Clearing the air – how healthcare providers can cut emissions from anaesthetic gases and inhalers

Today, Earth Day 2022, is a good moment to reflect whether we are all doing what we can in the race to achieving net zero. The challenge is huge, particularly in healthcare, and the activities to reduce carbon footprint are wide ranging. But one particular area where healthcare providers can make a real difference in reducing their emissions is around the use of medicines, notably anaesthetic gases and inhalers.

Medicines make up a large chunk of the emissions within healthcare, with the NHS estimating they account for 5% of their total emission levels. But when you dig a little deeper, there are a small number of medicines that account for a particularly large proportion of the emissions, including anaesthetic gases which make up 2% of total NHS emissions, and inhalers at 3% of total NHS emissions.

Independent healthcare providers are already working together to reduce carbon emissions. Last autumn, IHPN were proud to launch a voluntary industry wide net zero commitment which has already been signed up by almost 50 independent healthcare providers who deliver care in over 1,500 locations. This was the culmination of a work programme led by IHPN which focussed on sharing of best practice around net zero strategies – whether that be support and advice over baselining and measuring current carbon footprint, all the way to carbon reduction strategies that really work. The ambition was always to agree an industry wide voluntary net zero target that created the impetus for change – that was challenging yet achievable for the vast majority of providers, regardless of size and provision.  Following industry-wide engagement, providers agreed to achieve net zero for scope 1 and 2 emissions by 2035 (both direct and indirect emissions) and for scope 3 (supply chain emissions) by 2045, and for many providers their own organisational commitments are even more ambitious.

As part of this, it’s therefore important that independent healthcare providers, like the NHS, find ways to reduce emissions wherever they can, including from both inhalers and anaesthetic gases. But what does this mean in practice for those working in the sector?

Inhalers are used in a variety of respiratory conditions, ranging from asthma to chronic obstructive pulmonary disease. The majority of the emissions come from the propellant in metered-dose inhalers (MDIs) used to deliver the medicine, rather than the medicine itself. Achieving the required reduction in emissions from inhalers should be possible through three main ways: increasing the use of dry powder inhalers (DPIs); increasing the frequency of the greener disposal of used inhalers; and supporting the innovation in, and use of, lower carbon propellants and alternatives.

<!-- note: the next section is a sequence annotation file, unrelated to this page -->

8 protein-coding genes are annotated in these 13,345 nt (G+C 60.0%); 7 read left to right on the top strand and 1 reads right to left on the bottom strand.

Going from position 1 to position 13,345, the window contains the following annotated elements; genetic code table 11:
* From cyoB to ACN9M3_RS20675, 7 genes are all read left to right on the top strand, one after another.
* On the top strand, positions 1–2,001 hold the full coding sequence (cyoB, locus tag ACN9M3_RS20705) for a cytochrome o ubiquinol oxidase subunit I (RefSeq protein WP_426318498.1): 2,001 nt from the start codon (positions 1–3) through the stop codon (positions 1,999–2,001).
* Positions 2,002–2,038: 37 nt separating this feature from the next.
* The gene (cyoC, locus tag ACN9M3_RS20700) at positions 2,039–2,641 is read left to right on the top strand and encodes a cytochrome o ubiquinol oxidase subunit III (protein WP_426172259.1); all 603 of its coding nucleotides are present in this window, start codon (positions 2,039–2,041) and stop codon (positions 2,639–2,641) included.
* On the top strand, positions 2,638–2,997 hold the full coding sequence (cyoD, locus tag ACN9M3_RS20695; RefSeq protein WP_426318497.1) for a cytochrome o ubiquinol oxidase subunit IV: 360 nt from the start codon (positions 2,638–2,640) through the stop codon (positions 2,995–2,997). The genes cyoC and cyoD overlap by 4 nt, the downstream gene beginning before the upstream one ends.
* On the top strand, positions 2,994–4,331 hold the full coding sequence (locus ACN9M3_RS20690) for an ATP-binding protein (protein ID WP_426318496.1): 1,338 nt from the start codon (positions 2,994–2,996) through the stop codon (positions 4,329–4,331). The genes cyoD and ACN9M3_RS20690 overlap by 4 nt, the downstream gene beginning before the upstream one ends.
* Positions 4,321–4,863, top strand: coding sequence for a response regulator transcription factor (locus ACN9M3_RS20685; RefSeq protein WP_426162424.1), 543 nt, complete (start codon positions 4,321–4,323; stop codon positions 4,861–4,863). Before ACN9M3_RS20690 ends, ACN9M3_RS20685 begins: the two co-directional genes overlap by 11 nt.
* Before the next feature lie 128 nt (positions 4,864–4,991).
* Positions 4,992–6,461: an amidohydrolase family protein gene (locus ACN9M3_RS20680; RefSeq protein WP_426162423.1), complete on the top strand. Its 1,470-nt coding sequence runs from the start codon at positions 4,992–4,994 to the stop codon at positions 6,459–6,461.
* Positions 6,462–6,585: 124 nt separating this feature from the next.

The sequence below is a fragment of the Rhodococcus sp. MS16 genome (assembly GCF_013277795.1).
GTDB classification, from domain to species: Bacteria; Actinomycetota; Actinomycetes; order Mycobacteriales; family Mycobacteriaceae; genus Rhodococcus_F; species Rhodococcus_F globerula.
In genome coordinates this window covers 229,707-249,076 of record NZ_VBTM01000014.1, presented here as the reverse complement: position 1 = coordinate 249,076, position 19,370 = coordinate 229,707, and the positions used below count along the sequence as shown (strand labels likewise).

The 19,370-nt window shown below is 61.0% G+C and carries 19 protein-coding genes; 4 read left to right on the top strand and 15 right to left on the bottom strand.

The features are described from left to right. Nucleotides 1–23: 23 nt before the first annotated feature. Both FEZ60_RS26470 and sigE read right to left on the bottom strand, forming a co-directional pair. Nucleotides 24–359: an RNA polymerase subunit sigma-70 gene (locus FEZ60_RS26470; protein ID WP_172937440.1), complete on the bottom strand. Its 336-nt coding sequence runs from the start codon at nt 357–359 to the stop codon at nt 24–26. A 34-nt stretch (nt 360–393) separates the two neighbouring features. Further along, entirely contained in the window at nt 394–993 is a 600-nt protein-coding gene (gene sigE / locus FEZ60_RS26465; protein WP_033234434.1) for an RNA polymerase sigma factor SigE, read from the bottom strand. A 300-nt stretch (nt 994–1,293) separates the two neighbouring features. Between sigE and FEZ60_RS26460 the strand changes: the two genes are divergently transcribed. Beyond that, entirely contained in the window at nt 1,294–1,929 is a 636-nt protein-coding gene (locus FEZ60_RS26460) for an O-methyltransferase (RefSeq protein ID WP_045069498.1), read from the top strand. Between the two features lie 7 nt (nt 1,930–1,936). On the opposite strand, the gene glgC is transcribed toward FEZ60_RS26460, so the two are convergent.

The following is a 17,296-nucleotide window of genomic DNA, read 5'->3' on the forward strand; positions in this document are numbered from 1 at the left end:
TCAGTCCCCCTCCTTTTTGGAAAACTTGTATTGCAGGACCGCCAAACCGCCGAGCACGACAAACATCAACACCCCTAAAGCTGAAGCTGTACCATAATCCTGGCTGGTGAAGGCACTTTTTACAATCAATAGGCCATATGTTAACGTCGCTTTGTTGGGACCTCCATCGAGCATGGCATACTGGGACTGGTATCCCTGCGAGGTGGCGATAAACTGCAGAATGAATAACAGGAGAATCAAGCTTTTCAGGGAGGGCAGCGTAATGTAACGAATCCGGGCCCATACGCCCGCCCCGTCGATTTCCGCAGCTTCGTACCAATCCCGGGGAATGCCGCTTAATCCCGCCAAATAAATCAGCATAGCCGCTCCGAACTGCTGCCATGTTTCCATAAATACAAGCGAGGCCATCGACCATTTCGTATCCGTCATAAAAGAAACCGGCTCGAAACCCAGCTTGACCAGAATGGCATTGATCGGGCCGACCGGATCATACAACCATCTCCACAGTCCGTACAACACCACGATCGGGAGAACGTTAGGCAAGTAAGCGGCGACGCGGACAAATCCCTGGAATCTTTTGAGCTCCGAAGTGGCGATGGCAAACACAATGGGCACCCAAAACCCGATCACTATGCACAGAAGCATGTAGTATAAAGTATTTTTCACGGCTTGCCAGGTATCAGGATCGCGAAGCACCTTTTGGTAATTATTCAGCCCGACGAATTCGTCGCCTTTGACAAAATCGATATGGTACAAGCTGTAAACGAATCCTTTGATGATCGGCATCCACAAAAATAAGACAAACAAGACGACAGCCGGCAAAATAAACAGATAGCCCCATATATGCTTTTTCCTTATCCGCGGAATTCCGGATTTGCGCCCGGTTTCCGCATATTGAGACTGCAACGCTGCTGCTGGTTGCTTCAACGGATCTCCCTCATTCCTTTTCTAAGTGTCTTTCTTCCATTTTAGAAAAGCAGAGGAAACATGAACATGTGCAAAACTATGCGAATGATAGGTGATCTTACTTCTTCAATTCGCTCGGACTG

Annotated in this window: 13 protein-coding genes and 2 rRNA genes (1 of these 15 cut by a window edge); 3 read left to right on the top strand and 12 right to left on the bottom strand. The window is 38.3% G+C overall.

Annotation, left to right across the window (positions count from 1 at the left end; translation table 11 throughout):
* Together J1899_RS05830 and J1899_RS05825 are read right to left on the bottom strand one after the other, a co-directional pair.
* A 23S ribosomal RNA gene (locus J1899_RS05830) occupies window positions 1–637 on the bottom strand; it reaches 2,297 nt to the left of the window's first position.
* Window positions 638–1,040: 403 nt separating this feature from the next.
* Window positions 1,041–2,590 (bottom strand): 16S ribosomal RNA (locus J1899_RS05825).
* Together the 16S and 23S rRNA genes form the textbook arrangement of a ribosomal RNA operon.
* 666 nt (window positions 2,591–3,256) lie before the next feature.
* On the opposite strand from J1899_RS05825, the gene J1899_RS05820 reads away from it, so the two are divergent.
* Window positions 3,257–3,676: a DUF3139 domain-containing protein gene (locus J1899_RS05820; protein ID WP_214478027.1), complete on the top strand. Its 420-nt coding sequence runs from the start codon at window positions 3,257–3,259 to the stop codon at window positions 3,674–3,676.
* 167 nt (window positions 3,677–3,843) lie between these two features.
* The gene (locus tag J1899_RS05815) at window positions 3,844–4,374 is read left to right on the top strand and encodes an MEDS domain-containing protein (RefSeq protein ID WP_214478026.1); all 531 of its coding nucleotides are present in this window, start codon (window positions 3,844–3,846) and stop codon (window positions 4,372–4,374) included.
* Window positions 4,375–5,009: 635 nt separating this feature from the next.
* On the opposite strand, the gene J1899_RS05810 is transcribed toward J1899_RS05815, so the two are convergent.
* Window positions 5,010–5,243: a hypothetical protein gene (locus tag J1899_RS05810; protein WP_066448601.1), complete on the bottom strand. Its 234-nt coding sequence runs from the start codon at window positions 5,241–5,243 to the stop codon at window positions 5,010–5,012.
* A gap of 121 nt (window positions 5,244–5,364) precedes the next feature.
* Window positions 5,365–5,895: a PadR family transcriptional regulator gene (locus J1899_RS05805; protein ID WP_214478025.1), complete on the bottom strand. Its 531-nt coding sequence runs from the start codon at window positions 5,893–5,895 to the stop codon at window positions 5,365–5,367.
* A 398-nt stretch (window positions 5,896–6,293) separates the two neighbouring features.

Increasing the use of dry powder inhalers (DPIs) is widely seen as the most effective measure in reducing emissions. For many patients, DPIs may be clinically equivalent and come with significantly lower carbon emissions – a 30% uptake would result in a reduction of 374 ktCO2e per year. Scandinavia are leading the way – their high use of DPI appears to be compatible with good respiratory outcomes for patients. But progress in the UK is much slower likely due to a lack of awareness among health professionals and patients. Indeed, patient engagement will be key to the success of their effective roll out and providers should make use of the wide range of resources available for specialists, prescribers and patients to support decision-making. This includes the National Institute for Health and Care Excellence’s (NICE’s) Asthma Patient Decision Aid to support shared decision-making and a shift to low carbon inhalers.

Looking at anaesthetic gases, those used in surgery, such as desflurane, have a particularly high carbon footprint, with the emissions from one bottle equivalent to those from burning 440kg of coal. Reducing emissions requires a shift from desflurane to lower carbon alternatives such as sevoflurane, and/or, exploring the use of regional anaesthesia.  Indeed, data from a US study in 2019 suggests that the vast majority of hip and knee replacements (over 90%) could be performed successfully using regional anaesthesia. This may seem ambitious but there are undoubtedly carbon reduction benefits that can be achieved through moving to regional anaesthesia.

Added to this, the capture and destruction of nitrous oxide could cut over one-third of UK health anaesthetic emissions – technology which has been deployed in Sweden for over 16 years. Significant carbon savings are also available by decreasing nitrous oxide wastage, with the College of Paramedics estimating that 30% of nitrous oxide is left in canisters after use. Recycling or reusing this is technically difficult, with new methods required to address the residual nitrous oxide

In using any alternatives to traditional inhalers and anaesthetic gases, it of course must be ensured that there are clear clinical benefits to the patient, that they provide value for money for providers along with economic benefits in the wider supply chain (for example, in the reduction of non-recyclable/non-biodegradable waste there is no increase in hidden carbon emissions from the manufacture of alternative practices). If healthcare providers and individual clinicians can get this right, then effective reduction of emissions will happen with engaged patients being brought along on this carbon reduction journey. And that is definitely something to think about not only today on Earth Day 2022 but in the months and years ahead as we work towards net zero.

Danielle Henry, Head of Primary and Community Care Policy, IHPN

Kelly Marsh, Policy and Regulatory Executive, IHPN